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Ongoing vulnerabilities limit the economic potential

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General Information

GDP USD269.9bn (World ranking 41, World Bank 2015)
Population 188.9 million (World ranking 6, World Bank 2015)
Form of state Federal Republic
Head of government Mohammad Nawaz SHARIF
Next elections 2018, presidential and legislative

Country Rating D4note-circle-high-risk


  • Large domestic market
  • Despite often strained relations, support remains available from the US and multilateral agencies (IMF)
  • Strong hard currency remittances


  • Susceptibility to natural disasters and dependence on rain-fed agriculture
  • More frequent protests since the summer 2014
  • Poor domestic and regional security (border with Afghanistan)
  • Low per capita income and high poverty levels
  • Large fiscal and trade account deficits
  • Weak business environment

Economic Overview

Solid growth amid high vulnerabilities

GDP growth is forecast to rise by 4.8% in the financial year 2016-17. Exports will grow at a slow pace. Reasons include low cotton and rice prices, limited demand in partner economies, and deteriorated price competitiveness

Domestic demand growth will remain firm. It should benefit from cheap oil prices and solid remittances inflows. Investment growth may pick up gradually with robust credit growth and solid Foreign Direct Investment (FDI) inflows related to the China-Pakistan Economic Corridor project.

In the short run, risks are elevated. First, an appreciation of the real exchange rate could further hinder price competitiveness. Second, weaker economic prospects in China and the GCC could result in lower FDIs and remittances. Third, tighter global financing conditions could translate into lower capital inflows. Fourth, a rise in oil prices would undermine the external position. In the longer term, external vulnerabilities, political and security uncertainties may contribute to weaker growth prospects.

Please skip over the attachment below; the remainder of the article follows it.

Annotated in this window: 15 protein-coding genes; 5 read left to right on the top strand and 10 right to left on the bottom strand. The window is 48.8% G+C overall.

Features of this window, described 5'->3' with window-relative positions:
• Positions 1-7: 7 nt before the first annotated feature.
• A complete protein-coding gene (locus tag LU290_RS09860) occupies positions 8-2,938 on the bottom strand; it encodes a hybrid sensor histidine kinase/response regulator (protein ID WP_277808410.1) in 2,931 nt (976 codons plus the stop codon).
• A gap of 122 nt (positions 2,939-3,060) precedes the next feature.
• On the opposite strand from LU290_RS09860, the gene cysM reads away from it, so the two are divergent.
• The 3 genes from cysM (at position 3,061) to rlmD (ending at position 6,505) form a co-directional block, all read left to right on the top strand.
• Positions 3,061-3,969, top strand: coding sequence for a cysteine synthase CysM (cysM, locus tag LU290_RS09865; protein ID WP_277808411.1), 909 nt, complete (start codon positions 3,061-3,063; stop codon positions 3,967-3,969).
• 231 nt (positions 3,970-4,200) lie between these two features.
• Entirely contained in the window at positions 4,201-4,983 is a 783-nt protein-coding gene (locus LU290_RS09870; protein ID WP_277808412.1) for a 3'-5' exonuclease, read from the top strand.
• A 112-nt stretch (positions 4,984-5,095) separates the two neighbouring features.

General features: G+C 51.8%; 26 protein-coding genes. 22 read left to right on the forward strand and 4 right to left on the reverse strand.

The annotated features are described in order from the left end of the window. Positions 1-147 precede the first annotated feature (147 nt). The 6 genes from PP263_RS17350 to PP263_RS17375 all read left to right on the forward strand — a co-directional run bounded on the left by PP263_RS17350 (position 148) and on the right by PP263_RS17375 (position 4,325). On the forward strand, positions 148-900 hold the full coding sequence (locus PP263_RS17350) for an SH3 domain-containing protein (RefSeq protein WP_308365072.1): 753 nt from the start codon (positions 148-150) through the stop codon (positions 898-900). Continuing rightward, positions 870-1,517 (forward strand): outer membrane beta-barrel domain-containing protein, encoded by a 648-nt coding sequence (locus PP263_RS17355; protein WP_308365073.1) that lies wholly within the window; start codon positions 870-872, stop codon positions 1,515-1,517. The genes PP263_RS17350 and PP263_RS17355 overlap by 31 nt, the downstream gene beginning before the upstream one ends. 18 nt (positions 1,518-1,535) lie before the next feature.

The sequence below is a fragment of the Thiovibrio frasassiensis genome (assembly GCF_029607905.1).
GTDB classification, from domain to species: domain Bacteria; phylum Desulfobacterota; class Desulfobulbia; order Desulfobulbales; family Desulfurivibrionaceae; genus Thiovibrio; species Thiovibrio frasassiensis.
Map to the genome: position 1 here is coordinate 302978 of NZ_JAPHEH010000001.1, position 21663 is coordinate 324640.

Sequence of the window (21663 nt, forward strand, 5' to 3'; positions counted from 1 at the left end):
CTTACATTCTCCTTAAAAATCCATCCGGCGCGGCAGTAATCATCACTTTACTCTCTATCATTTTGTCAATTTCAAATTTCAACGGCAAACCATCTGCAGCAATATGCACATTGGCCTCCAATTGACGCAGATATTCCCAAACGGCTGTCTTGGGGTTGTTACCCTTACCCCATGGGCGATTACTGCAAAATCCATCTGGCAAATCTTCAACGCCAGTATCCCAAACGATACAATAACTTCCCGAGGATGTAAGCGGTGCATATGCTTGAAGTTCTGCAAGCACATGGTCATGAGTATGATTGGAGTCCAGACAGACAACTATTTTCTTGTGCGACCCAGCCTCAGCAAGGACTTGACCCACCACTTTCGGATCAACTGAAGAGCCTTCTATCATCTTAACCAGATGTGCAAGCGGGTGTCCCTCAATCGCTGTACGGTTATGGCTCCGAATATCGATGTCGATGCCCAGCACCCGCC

Policy buffers are up but from a low base

The monetary policy framework is improving. In 2015, the National Assembly passed legislation that enhances the State Bank of Pakistan’s independence. Positive signs also include inflation being in check - it now stands below the 6% target - and a planned move towards an inflation targeting framework.

Public finances and the external position are improving but are still vulnerable. Progress on reducing macroeconomic imbalances is scrutinized by the IMF. Fiscal indicators have improved but are still at critical levels, with the public deficit above -3% of GDP and public debt above 60% of GDP. The external position has strengthened, with increased FX reserves providing now 4.3 months of imports (FY2015-16). The current account balance improved thanks to lower imports and higher remittances.

Weak business environment, political vulnerabilities hinder the outlook

A poor business environment and a difficult political landscape might deter investors. The World Bank’s Doing Business 2016 survey ranks Pakistan 138th out of 189 economies. The country’s specific weaknesses include the tax environment, contract enforcement, and adequate power supply.

Political stability remains fragile. The current government is ridden by corruption scandals, a fragmented political scene, security issues, and uneasy relations with neighboring countries (e.g. India, Afghanistan).

Last review: 09/26/2016